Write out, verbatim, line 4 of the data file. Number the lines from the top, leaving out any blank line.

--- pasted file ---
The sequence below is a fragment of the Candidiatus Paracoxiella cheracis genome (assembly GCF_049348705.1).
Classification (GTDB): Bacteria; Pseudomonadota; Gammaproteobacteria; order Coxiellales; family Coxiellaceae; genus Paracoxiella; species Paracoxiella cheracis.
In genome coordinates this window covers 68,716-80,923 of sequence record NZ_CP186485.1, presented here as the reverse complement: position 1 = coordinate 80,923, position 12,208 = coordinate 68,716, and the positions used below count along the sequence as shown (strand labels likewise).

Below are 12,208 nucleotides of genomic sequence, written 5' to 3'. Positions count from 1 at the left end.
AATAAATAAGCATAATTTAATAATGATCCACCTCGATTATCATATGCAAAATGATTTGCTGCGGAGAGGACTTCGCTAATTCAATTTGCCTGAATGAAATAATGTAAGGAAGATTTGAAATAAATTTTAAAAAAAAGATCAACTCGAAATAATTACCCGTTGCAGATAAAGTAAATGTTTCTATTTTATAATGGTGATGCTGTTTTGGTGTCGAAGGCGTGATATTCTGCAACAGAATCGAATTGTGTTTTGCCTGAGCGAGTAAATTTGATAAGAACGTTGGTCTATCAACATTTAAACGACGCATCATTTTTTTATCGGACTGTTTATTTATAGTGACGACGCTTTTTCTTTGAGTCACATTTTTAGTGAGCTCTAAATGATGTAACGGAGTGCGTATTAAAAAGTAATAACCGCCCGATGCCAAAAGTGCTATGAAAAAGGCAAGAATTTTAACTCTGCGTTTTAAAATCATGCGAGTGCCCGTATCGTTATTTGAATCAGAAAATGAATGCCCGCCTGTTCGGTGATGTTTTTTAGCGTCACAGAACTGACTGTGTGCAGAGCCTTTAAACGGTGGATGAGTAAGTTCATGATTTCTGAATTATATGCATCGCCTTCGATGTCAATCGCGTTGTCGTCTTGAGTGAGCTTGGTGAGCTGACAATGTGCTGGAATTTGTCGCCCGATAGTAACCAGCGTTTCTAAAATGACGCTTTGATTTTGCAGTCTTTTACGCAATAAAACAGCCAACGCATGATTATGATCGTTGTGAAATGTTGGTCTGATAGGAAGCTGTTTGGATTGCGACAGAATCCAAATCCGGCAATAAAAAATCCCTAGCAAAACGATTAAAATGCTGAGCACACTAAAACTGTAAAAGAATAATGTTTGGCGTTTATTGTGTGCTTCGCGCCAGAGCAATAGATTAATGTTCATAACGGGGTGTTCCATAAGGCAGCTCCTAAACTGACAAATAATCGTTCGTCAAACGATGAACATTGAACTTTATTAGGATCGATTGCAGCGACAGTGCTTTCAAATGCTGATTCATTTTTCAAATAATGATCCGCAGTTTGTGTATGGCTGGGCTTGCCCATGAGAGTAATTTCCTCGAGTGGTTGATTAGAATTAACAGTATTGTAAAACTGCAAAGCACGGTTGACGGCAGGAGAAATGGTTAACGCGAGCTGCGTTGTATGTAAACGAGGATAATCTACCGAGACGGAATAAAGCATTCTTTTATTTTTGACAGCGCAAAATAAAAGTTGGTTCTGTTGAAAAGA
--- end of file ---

Below are 12,208 nucleotides of genomic sequence, written 5' to 3'. Positions count from 1 at the left end.